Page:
Boom is a little unique as an application. It’s a software audio interface that sits on top of your existing audio stack, applying sonic adjustments as requested. By installing kernel extensions, it can insert itself between your audio source (iTunes, perhaps) and your audio output (your speakers) and make modifications to the sound.
Boom started life as a Mac app designed to boost the often-disappointing output of the MacBook Pro’s speakers. Since then, it’s expanded into a fully-fledged audio enhancement suite, including custom equalization, specialized presets, and even per-file audio sweetening. If you want better control over your system’s sound, its an excellent addition.
Installation & Setup
1. Download Boom 2 from the Mac App Store.
2. Open Boom from the Applications folder.
3. Before you start using Boom, you’ll need to download and install an optional Boom 2 audio component. In the primary tab, click “Learn More” to navigate to the developer’s website.
4. Then, click “Download” to download Boom 2’s additional audio component.
5. Run the installer for the audio component. When it’s finished, you’ll be able to use all the features of Boom 2.
Increasing Volume with Boom
Boom’s primary function is to increase the output of your Mac’s speakers. It does this by applying an additional volume slider, called “Boom Volume,” which has a much higher maximum value than your system’s default Volume slider. The two work independently. You’ll probably want your system’s volume set to the max to get the most benefit from Boom.
1. Locate the Boom icon in the menu bar.
2. Click on the Boom icon, then drag the Boom slider up and down to adjust the separate Boom volume.
If you start to hear any distortion from your speakers, turn down the Boom volume slider immediately. Unlike the Mac system slider, the Boom slider can get loud enough to permanently damage your speakers if you’re not careful.
Sweeten Your Sound with Equalization Presets
Equalization, or EQ, is the process of increasing or reduce the volume of specific audio frequencies within an audio file. For example, if you want to pump up the bass, you’ll increase the low frequencies using an equalizer. For more definition, you’d increase the high frequencies, and for better vocal clarity, you’d focus on the middle frequencies.
By default, the Mac doesn’t include any kind of audio sweetening or equalization component. Fortunately, Boom 2 addresses that. Since it inserts itself between the audio source and the audio output, it can apply an equalization curve on audio from any application. Use the equalizer presets to select one based on the music you’re listening to. You’ll find expected standards like Rock, which drops the mids while raising the highs and lows, and Pop, which does almost the opposite. Experiment with the presets you like for the music you listen to.
Applying Custom Equalization Curves
In addition to using the built-in equlization curves, Boom allows users to tweak existing presets and build their own. Just by dragging to small blue dots around, you’ll modify the sound. Make small adjustments at first: Boom makes it easy to create curves that will destroy your headphones if you’re not careful.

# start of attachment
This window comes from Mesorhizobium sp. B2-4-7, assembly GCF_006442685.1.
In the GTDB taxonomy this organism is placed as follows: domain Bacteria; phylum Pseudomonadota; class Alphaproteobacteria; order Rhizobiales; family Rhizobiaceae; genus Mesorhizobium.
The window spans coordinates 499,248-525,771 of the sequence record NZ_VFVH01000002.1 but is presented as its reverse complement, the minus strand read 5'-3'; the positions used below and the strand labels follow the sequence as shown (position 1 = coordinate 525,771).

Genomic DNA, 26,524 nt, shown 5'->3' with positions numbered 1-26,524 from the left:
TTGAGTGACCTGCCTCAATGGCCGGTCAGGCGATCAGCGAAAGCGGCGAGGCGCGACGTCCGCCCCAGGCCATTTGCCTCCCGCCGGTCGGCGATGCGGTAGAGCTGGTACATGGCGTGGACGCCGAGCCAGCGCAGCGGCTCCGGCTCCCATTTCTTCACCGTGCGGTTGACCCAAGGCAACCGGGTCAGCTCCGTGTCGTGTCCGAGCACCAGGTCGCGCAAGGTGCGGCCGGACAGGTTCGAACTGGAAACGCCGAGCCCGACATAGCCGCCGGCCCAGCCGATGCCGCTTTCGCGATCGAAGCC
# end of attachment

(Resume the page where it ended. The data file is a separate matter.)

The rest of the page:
Tick the “Advanced” radio button at the top of the equalizer module to access more control points. When you’re done making changes, you’ll be prompted to save your preset. Either create a brand new one, or overwrite the existing preset, depending on your preference.
Using Boom to Customize Sound
In addition to specific equalizer curves designed for certain genres of music, you can also apply functional EQs designed to manipulate your sound in specific ways.
If you look below the equalizer adjustment pane, you’ll see five buttons, labelled “Ambience,” “Fidelity,” “Spatial,” “Night Mode,” and “Pitch.” These somewhat-cryptic names apply different audio effects to your output.
Ambience adds a small amount of reverb, or echo, to your audio output. This makes music and speech sound more naturalistic, like it’s being played in a three-dimension space. This can sweeten less-than-perfect audio on headphones, but you probably don’t want to apply it to music or audio played from speakers.
Fidelity boosts the low and high end of your frequency spectrum, increasing both subs and splash.
Spatial separates the stereo channels of your audio, increase the size of the “sound stage,” and adds a slight reverb.
Night Mode reduces the volume of your sound drastically and applies an EQ curve designed to make the sound less disruptive for your neighbors.
Pitch exposes a slider that allows you to raise and lower the pitch of audio output. This is a pretty technical requirement, but it’s awesome to see a technical adjustment like this in consumer-level audio processing software.
Boom offers a lot of control over your system sound, especially outside of iTunes. It’s the only app we’re aware of that applies a decent EQ curve to any and all audio sources, and audiophiles might appreciate the fine degree of equalization control available. The built-in presets are reasonable and the listening modes can be helpful, but Boom is really all about creating custom equalizations. Just be careful not to blow out your speakers!